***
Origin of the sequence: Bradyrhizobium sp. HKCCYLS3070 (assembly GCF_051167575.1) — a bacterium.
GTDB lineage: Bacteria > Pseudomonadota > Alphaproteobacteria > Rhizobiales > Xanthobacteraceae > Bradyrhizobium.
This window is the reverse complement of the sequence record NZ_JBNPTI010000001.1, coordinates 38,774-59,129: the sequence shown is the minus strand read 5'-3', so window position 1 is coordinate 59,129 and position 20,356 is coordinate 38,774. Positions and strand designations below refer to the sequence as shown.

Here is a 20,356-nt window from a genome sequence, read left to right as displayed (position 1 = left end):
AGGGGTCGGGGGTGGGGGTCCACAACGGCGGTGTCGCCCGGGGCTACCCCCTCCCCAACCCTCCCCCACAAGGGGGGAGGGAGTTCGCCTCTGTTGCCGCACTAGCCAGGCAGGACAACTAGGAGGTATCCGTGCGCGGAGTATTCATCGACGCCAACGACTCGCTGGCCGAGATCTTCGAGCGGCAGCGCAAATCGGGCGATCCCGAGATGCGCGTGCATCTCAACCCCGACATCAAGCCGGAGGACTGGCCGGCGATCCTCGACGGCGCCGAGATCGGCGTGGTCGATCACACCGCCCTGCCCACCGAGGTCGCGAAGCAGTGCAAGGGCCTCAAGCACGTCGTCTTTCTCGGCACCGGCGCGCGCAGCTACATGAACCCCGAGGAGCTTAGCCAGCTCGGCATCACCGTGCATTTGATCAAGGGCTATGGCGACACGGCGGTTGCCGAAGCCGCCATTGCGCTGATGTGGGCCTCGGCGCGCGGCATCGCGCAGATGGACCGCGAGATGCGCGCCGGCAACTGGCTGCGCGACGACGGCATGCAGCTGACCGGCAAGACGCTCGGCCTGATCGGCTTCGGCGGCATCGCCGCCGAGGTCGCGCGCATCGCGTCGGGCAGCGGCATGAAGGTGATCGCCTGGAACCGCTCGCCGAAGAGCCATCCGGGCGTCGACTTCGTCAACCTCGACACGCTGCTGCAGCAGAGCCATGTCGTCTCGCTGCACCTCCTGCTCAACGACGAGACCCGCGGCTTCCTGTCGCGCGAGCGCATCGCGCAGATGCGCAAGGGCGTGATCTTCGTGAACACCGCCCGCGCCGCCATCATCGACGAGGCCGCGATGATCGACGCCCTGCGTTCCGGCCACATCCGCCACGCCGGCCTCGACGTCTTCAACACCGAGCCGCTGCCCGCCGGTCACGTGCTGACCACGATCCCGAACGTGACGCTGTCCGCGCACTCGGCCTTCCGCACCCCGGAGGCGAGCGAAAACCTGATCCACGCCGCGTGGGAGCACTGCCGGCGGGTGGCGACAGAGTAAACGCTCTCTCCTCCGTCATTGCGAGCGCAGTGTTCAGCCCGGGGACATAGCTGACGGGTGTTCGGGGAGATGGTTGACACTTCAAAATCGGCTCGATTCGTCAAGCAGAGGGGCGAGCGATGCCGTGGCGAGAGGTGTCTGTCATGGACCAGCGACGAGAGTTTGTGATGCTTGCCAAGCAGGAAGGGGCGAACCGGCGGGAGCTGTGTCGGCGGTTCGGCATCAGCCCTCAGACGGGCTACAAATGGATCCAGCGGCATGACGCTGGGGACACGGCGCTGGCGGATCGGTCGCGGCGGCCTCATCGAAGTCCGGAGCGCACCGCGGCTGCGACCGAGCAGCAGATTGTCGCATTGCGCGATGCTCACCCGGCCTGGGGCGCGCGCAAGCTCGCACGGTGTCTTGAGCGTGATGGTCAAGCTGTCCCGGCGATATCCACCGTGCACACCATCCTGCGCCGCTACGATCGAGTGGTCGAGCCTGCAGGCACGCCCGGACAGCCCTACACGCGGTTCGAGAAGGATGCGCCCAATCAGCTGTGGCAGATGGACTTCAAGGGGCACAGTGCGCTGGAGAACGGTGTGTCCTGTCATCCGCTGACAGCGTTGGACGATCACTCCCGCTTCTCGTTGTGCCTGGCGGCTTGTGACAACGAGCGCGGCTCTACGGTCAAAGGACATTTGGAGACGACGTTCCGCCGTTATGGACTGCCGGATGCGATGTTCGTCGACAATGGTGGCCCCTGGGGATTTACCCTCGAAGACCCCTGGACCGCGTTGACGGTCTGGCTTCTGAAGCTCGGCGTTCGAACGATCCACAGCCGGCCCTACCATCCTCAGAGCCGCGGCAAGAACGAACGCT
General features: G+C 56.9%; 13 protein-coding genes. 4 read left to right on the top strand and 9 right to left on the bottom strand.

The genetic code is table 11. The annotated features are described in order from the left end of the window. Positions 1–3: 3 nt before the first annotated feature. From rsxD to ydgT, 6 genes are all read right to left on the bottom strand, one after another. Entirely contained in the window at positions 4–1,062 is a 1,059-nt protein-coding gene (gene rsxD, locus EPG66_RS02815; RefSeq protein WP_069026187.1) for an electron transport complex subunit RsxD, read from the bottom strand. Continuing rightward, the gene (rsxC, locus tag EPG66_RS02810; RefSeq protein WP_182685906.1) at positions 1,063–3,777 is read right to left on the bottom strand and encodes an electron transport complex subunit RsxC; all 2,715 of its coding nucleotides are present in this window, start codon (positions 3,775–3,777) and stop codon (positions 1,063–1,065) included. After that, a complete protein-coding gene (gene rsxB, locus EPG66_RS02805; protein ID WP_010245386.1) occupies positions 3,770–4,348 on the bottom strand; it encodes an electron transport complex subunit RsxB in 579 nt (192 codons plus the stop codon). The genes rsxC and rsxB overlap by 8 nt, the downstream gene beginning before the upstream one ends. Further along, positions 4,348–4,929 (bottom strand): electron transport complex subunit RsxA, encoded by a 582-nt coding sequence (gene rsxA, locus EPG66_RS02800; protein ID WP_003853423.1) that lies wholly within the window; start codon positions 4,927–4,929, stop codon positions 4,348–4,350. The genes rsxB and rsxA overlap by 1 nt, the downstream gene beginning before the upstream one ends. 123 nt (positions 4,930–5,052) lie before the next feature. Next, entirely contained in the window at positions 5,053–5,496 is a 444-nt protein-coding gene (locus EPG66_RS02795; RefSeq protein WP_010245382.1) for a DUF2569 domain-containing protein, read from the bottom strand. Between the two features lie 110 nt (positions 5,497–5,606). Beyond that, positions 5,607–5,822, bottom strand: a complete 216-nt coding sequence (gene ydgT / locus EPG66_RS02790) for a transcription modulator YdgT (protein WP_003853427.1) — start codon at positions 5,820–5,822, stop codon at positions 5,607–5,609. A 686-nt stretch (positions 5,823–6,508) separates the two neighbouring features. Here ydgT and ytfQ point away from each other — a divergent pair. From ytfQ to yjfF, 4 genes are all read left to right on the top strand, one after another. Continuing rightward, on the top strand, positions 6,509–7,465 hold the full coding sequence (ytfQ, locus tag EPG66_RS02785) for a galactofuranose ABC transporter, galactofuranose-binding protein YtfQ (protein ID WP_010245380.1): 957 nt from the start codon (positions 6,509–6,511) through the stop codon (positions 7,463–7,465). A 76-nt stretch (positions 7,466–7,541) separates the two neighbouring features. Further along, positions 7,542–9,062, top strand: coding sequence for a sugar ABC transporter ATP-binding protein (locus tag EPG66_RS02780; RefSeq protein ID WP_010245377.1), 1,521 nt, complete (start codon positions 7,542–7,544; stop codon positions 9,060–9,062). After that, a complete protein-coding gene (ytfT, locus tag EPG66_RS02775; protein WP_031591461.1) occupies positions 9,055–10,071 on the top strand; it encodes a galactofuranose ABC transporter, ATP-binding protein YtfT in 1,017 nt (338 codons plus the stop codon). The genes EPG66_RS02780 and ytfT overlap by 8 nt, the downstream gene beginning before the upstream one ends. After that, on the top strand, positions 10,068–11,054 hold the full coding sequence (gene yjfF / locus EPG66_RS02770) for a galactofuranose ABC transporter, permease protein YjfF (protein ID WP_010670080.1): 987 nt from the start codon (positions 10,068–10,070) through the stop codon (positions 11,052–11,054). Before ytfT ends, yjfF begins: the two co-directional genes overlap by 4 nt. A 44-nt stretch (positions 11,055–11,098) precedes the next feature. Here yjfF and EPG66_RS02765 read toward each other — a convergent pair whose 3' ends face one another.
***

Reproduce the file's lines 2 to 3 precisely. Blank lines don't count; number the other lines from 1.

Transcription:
GTDB lineage: Bacteria > Pseudomonadota > Alphaproteobacteria > Rhizobiales > Xanthobacteraceae > Bradyrhizobium.
This window is the reverse complement of the sequence record NZ_JBNPTI010000001.1, coordinates 38,774-59,129: the sequence shown is the minus strand read 5'-3', so window position 1 is coordinate 59,129 and position 20,356 is coordinate 38,774. Positions and strand designations below refer to the sequence as shown.